Preakness Diary: Mage’s Co-Owner Ramiro Restrepo on Family, Teamwork, and a Special Horse

Mage Preakness Kentucky Derby Pimlico Ramiro Restrepo owner Gustavo Delgado Triple Crown horse racing training Miami Fasig-Tipton diary
Groom Moises Morales gives Kentucky Derby winner Mage a bath after the colt galloped May 18 in preparation for a start in the Preakness Stakes on May 20. (Eclipse Sportswire)

Ramiro Restrepo is a fifth-generation horseman. His passion for racing stems from his grandfather, Luis Alvarez, who was a jockey, trainer and owner in Colombia.

Restrepo, 44, has reached heights his grandfather only dreamed of through his involvement with Kentucky Derby Presented by Woodford Reserve winner Mage. The bloodstock agent joined assistant trainer Gustavo Delgado, Jr., in spotting the son of Good Magic at Fasig-Tipton’s Midlantic Two-Year-Old in Training Sale and made a winning bid of $290,000 for him.

Restrepo also works as Fasig-Tipton’s South Florida market representative. He shares ownership in Mage with OGMA Investments, Sam Herzberg’s Sterling Racing and CMNWLTH, which sells micro shares to investors.

As Mage prepares for a start in the $1.65 million Preakness Stakes May 20 at Pimlico,  Restrepo shares his emotions and insights with followers of America’s Best Racing through a diary written with Tom Pedulla:

I have never experienced anything like what has occurred since Mage won the Kentucky Derby. I have never had a child or been married, so this is the most incredible moment of my life. There have been so many people congratulating us and sending us good wishes.

We had no way of anticipating there would be so many media requests. It is a bit overwhelming at times, but we are doing everything we can to be responsive to everyone’s needs. Managing my time became a lot more challenging than it was before. I cannot imagine what it would be like if we should be going for the Triple Crown.

When I watch the replay of the stretch run and Mage charging into the lead, I cannot help but think of my grandfather and what this would have meant to him and to the generations that came before him. I get emotional every time because I never would have been in this business without their influence.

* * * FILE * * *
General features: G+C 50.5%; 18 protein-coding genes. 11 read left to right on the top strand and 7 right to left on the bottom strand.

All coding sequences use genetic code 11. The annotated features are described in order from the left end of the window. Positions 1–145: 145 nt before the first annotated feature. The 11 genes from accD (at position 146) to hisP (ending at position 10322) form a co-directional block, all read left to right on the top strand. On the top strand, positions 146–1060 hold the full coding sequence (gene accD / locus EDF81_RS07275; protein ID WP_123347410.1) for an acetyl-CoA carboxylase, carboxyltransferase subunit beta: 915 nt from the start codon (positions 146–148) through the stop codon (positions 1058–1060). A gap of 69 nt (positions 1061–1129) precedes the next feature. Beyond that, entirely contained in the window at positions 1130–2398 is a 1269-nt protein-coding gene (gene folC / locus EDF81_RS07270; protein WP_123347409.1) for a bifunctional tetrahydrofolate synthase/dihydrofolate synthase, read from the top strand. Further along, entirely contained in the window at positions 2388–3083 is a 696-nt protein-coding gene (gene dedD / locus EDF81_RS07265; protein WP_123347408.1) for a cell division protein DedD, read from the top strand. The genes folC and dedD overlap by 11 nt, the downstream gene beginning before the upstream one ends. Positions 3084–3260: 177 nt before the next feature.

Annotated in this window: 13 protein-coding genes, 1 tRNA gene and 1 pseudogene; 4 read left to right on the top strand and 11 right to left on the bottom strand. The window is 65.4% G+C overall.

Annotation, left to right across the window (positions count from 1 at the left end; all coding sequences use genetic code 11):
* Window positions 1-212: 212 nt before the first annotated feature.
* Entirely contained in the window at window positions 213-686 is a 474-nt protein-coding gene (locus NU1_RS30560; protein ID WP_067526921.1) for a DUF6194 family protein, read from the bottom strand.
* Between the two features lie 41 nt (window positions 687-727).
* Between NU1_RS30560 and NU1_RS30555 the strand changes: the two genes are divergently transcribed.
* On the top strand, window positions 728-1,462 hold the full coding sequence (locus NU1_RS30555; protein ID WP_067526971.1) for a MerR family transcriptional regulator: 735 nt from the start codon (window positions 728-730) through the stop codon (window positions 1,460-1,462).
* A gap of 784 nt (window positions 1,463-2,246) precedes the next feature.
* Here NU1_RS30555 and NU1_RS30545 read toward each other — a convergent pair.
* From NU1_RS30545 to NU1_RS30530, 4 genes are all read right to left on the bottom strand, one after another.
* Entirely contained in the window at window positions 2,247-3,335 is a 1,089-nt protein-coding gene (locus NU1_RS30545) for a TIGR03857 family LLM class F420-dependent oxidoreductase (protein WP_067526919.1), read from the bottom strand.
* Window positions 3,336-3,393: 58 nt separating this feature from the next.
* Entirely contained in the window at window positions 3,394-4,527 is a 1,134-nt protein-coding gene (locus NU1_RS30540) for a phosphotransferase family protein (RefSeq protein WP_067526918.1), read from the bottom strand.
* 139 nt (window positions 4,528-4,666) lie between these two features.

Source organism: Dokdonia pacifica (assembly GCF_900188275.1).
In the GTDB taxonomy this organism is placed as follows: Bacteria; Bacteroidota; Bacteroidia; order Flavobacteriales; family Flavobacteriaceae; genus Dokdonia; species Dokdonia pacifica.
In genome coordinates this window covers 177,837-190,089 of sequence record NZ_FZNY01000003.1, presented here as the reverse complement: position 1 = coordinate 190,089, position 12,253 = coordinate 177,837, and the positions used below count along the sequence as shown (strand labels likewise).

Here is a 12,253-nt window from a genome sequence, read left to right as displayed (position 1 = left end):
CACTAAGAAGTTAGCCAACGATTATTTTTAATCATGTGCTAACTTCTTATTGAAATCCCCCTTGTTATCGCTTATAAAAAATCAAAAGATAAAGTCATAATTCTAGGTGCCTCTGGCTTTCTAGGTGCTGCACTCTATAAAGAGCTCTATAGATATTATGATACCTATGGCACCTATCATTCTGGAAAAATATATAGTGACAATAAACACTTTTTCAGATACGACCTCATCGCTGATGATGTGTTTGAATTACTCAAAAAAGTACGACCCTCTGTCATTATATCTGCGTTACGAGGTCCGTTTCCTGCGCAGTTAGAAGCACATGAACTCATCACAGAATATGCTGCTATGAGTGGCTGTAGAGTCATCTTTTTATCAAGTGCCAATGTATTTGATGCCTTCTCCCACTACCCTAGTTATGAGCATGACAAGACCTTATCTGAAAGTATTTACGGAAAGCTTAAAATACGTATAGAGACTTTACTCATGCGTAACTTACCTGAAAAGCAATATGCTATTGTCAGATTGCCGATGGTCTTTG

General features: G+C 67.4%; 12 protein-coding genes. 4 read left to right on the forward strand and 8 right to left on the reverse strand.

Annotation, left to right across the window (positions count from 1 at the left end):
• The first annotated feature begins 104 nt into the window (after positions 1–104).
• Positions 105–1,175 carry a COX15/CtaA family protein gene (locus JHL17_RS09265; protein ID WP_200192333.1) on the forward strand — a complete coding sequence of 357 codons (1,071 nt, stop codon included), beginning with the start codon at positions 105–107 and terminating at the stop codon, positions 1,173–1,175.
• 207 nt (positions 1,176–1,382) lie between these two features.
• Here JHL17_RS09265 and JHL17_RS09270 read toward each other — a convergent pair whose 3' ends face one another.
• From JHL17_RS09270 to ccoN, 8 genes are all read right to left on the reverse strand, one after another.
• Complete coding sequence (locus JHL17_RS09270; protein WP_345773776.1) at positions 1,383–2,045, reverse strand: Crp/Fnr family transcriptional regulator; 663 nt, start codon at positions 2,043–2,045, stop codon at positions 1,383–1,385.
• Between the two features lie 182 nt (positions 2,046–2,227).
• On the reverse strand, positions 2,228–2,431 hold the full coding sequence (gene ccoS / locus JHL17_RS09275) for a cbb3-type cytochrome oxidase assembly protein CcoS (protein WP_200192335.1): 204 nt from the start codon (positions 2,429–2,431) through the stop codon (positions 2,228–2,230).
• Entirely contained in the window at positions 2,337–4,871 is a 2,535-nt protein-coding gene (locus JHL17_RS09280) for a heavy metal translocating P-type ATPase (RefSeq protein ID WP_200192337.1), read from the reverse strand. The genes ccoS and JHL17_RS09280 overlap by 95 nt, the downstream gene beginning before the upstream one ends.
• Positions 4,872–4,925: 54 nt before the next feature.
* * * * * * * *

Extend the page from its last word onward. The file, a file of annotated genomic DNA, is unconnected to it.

There is not as much time as I would like to have to reflect on everything because the Preakness comes up in a hurry. It feels like almost yesterday that we won the Derby, but here we are in Baltimore with everyone wanting to know if Mage can do it again. People are still wondering how he pulled off the upset in the Derby at 15-1 in only his fourth career start.

Fans often lose sight of how young these horses are. Three-year-old Thoroughbreds are like teenagers, growing up before our eyes physically and emotionally. They are being tested like they’ve never been tested before. That is what makes the Triple Crown so special and leads so many people to chase it.

With Mage, he was unraced as a 2-year-old but we could see him getting better and better with every start that followed his winning debut Jan. 28 at Gulfstream Park. He took everything to another level once he got to Kentucky. J.J. Delgado, his exercise rider, suddenly felt more horse beneath him each morning.

Our boy was thriving and we knew he would be in the fight in the Derby. As J.J. told Javier Castellano in the paddock, this was not the same horse that finished fourth for Javier in the Fountain of Youth back in early March. He was ready to win.

Restrepo celebrates in the Derby winner’s circle. (Eclipse Sportswire)

Mage broke from post 8 at Churchill Downs and Javier did a great job of allowing him to relax and settle into a nice rhythm before working his way around and through the 18-horse field. I definitely do not see post 3 being a problem in the Preakness. There is a long run into the first turn and, as part of an eight-horse field, everything should be pretty straightforward. Javier is a Hall of Fame rider who continues to ride at a very high level.

There is no telling how a Derby horse will react to the two-week turnaround to the Preakness until he actually does it. We are the only ones attempting that, so you know how challenging it is. All indications are good. J.J. tells us he is handling the Pimlico surface well and feels as good to him as he did before the Derby.

As for the competition, my attitude is always to focus on your own horse. I did not worry about the other runners before the Derby and I am not thinking about them now. I know there are nice horses in there. Their connections all thought they were worthy of coming and we have to respect all of them.

Gustavo Delgado, our trainer, will have Mage ready. Fans in the United States may not know him well, but those in Venezuela definitely do. He won Triple Crowns there, the Caribbean Classic. He is an expert at helping young horses to extend themselves in classic races.

This is a special moment for him, but he has been on big stages before. He’s always stayed focused on Mage and what is best for him, even when that meant driving overnight from Louisville to Baltimore last weekend to make sure there were no delays due to traffic.

Gustavo came to the United States about a decade ago to go after races like the Derby. Although it was a dream for him, he also knew how he wanted to go about making it happen. He put together great teams when it came to buying horses, taking care of them and training them. We all learn from every loss and move forward because even the great ones lose sometime.

I’m not a prediction guy. I’m from Miami, so there is no Joe Namath in me. Mage is giving us every indication that he is up from another big effort. That is all we can ask. Whatever the Preakness brings, I am going to make sure to enjoy the moment, knowing how special it is.

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